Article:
Extra-intestinal pathogenic Escherichia coli (ExPEC) are responsible for diverse infections including meningitis, sepsis and urinary tract infections. The alarming rise in anti-microbial resistance amongst ExPEC complicates treatment and has highlighted the need for alternative preventive measures. SslE is a lipoprotein secreted by a dedicated type II secretion system in E. coli that was first identified as a potential vaccine candidate using reverse genetics. Although the function and protective efficacy of SslE has been studied, the molecular mechanisms that regulate SslE expression remain to be fully elucidated...
2016: PloS One
https://www.readbyqxmd.com/read/27591787/meningococcal-pneumonia-in-japan-a-case-report-and-literature-review
#19
Jun Hirai, Takeshi Kinjo, Takaaki Tome, Mao Hagihara, Daisuke Sakanashi, Hideta Nakamura, Shusaku Haranaga, Hiroshige Mikamo, Jiro Fujita
Neisseria meningitidis often causes meningitis and meningococcemia; however, meningococcal pneumonia is quite rare. Herein, we report a case of non-invasive meningococcal pneumonia initially misdiagnosed as pneumonia due to Moraxella catarrhalis on the basis of a Gram stain in a 43-year-old woman with asthma, type 2 diabetes mellitus, and schizophrenia. She visited our hospital following a 3-day history of fever, productive cough, and shortness of breath. Since her sputum smear revealed Gram-negative diplococcus and the chest radiograph showed infiltration in the lower right lung field, her initial diagnosis was pneumonia caused by M...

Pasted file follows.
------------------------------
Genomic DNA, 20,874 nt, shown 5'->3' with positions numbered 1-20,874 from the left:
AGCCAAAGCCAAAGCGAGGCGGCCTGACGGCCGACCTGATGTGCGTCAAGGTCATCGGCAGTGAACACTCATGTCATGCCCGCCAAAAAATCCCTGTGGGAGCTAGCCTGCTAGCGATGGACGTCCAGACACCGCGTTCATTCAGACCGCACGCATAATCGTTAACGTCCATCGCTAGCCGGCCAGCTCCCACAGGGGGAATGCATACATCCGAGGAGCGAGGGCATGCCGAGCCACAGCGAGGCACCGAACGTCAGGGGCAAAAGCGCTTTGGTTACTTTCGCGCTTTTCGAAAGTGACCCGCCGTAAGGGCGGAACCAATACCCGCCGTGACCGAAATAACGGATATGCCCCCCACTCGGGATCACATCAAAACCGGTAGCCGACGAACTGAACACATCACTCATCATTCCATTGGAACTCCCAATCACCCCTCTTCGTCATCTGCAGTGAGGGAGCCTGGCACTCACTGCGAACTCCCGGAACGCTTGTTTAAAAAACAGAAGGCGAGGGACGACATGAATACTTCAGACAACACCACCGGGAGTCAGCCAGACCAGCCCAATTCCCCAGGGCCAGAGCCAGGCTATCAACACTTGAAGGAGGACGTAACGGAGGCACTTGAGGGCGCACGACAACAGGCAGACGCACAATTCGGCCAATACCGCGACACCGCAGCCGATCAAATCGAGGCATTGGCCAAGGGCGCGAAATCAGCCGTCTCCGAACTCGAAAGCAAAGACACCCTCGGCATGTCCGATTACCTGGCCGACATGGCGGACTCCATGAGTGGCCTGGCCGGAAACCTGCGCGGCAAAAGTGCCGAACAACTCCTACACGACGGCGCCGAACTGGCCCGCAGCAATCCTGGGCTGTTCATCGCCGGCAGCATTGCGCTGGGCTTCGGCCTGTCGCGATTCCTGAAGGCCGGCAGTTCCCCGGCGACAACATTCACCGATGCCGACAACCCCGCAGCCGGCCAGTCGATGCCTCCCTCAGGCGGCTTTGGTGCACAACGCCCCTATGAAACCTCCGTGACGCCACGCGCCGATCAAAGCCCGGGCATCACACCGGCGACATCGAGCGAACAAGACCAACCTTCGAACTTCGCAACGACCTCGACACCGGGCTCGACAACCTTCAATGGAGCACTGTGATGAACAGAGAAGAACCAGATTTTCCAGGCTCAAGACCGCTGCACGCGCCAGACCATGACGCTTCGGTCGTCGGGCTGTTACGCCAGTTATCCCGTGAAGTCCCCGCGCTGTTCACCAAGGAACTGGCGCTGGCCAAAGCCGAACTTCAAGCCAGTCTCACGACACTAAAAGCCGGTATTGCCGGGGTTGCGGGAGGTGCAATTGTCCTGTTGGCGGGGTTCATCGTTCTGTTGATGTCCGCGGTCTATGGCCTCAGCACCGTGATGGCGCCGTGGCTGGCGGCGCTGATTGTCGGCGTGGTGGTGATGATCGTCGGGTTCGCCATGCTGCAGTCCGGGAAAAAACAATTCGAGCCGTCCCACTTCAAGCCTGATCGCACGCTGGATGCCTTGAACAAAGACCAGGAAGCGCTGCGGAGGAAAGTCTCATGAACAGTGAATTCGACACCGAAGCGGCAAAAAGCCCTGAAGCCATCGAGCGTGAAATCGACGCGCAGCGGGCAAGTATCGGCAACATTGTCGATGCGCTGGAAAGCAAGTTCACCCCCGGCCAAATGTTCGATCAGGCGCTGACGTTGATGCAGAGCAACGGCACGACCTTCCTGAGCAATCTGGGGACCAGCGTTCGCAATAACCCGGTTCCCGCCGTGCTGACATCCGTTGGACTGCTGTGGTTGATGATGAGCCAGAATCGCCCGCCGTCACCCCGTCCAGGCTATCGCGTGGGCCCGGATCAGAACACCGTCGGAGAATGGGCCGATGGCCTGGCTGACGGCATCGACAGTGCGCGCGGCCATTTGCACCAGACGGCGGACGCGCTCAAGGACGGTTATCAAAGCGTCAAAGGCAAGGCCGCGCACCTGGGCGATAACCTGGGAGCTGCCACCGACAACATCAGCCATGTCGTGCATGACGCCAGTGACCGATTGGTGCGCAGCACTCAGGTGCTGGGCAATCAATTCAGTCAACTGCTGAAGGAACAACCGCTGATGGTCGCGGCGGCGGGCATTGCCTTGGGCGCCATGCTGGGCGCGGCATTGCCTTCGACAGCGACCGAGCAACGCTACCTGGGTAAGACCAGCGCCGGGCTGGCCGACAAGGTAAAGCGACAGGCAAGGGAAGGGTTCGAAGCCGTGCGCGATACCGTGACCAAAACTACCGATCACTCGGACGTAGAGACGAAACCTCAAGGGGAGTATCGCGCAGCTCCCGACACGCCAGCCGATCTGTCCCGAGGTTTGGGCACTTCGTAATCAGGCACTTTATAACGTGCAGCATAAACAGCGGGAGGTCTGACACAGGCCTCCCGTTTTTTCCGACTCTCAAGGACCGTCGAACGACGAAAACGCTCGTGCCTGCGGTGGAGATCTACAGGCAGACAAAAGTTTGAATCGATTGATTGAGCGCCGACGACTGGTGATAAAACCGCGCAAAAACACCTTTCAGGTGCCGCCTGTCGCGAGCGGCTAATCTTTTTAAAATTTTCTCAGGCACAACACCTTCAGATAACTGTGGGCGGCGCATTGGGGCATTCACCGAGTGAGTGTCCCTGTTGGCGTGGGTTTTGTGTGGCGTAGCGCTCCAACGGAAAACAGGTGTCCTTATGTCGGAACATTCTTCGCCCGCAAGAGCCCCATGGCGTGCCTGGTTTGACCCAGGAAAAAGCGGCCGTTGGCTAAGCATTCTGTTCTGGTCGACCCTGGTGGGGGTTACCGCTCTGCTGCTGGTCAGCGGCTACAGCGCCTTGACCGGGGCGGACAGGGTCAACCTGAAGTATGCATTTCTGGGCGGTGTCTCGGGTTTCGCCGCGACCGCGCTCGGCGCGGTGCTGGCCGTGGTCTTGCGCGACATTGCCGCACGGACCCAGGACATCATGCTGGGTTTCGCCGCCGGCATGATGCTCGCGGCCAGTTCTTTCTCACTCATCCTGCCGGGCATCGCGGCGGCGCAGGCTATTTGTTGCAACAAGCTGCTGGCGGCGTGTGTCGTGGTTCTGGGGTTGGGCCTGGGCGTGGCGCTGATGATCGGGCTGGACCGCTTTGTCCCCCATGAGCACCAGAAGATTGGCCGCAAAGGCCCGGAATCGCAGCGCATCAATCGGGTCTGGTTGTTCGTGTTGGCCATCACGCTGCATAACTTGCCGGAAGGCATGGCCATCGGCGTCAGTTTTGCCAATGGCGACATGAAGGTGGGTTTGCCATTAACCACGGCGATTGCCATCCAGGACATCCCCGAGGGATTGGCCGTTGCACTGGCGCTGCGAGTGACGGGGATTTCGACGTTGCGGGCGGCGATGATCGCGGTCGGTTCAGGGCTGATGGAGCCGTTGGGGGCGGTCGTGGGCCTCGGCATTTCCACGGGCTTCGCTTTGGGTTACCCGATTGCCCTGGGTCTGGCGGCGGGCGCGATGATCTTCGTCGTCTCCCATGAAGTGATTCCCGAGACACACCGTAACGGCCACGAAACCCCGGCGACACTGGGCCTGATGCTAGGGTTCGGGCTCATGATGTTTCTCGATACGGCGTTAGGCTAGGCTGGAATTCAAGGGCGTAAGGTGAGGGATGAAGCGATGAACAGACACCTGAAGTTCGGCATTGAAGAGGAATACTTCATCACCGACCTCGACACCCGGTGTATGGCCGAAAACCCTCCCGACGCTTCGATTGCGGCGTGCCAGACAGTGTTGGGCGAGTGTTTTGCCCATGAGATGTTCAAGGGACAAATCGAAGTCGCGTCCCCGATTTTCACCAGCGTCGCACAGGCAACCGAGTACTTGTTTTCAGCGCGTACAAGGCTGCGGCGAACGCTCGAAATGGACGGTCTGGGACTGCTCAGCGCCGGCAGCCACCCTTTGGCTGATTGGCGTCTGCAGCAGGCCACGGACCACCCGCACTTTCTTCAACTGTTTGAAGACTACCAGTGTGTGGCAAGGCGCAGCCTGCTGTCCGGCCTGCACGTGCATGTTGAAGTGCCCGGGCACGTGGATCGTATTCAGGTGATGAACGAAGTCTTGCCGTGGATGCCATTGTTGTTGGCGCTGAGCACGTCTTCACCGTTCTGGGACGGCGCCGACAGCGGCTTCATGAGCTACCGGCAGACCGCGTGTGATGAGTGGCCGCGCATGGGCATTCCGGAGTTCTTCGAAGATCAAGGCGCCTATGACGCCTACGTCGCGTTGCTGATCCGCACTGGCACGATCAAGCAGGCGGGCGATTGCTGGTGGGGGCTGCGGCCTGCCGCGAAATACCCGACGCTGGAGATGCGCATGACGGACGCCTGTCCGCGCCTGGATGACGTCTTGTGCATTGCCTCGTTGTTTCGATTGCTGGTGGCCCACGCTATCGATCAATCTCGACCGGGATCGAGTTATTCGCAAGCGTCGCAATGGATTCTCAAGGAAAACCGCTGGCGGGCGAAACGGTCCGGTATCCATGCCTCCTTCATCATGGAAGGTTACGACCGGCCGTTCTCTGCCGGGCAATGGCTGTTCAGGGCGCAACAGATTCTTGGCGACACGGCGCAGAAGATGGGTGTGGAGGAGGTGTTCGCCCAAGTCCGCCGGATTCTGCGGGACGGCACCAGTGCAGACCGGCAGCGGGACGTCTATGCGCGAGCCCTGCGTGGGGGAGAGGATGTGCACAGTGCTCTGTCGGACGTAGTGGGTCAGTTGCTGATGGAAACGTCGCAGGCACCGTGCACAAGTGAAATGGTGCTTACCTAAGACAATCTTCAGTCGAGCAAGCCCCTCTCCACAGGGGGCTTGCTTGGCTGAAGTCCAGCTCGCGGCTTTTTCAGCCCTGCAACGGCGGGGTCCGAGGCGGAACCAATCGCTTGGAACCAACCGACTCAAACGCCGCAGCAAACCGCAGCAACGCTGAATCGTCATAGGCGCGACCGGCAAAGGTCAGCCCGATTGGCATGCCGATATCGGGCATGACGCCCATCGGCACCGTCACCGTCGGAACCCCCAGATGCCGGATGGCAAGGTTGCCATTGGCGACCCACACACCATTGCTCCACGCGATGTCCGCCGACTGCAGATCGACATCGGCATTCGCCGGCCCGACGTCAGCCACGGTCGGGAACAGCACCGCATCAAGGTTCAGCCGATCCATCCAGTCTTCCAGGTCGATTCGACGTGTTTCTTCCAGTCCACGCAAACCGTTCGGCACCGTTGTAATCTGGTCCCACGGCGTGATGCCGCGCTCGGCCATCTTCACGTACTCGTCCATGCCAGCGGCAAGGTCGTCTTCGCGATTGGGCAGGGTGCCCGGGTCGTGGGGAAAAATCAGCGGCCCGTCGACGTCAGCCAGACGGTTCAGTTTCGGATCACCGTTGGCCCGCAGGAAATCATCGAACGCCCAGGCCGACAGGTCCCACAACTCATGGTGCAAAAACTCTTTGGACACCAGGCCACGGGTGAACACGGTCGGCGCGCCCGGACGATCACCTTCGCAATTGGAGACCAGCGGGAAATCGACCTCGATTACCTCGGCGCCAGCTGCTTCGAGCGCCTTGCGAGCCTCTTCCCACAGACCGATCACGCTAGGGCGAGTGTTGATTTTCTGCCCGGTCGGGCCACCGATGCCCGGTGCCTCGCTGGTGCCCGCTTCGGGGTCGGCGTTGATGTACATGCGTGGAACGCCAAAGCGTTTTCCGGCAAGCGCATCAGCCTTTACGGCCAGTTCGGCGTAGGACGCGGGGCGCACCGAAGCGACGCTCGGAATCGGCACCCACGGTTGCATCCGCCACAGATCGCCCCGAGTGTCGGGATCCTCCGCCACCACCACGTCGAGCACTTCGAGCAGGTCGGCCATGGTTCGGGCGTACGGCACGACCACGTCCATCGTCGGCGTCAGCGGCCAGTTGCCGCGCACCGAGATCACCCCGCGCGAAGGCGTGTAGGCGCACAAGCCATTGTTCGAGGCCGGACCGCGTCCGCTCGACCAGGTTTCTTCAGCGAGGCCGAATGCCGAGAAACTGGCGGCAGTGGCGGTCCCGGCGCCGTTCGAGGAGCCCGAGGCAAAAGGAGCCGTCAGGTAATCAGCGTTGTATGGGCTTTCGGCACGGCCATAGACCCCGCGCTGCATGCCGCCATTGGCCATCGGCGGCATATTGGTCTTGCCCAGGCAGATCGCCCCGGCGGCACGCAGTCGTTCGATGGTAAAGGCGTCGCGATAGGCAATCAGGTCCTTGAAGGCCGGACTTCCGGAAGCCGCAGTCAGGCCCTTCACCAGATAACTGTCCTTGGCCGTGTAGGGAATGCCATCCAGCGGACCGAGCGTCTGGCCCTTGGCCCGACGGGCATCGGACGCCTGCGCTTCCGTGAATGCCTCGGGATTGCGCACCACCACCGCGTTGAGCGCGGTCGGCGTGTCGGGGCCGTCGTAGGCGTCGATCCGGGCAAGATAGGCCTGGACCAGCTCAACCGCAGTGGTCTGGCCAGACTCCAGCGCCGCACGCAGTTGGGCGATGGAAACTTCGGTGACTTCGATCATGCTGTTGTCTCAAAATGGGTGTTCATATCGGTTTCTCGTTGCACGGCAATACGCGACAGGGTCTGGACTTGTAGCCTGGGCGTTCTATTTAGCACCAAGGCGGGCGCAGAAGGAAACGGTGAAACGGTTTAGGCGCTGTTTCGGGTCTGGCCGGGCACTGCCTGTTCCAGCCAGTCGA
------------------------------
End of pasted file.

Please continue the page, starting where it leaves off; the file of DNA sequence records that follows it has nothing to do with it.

August 31, 2016: Journal of Infection and Chemotherapy: Official Journal of the Japan Society of Chemotherapy
https://www.readbyqxmd.com/read/27588020/antimicrobial-proteins-and-peptides-in-early-life-ontogeny-and-translational-opportunities
#20
REVIEW
Anna J Battersby, Jasmeet Khara, Victoria J Wright, Ofer Levy, Beate Kampmann
While developing adaptive immune responses, young infants are especially vulnerable to serious infections, including sepsis, meningitis, and pneumonia. Antimicrobial proteins and peptides (APPs) are key effectors that function as broad-spectrum anti-infectives. This review seeks to summarize the clinically relevant functional qualities of APPs and the increasing clinical trial evidence for their use to combat serious infections in infancy. Levels of APPs are relatively low in early life, especially in infants born preterm or with low birth weight (LBW)...
2016: Frontiers in Immunology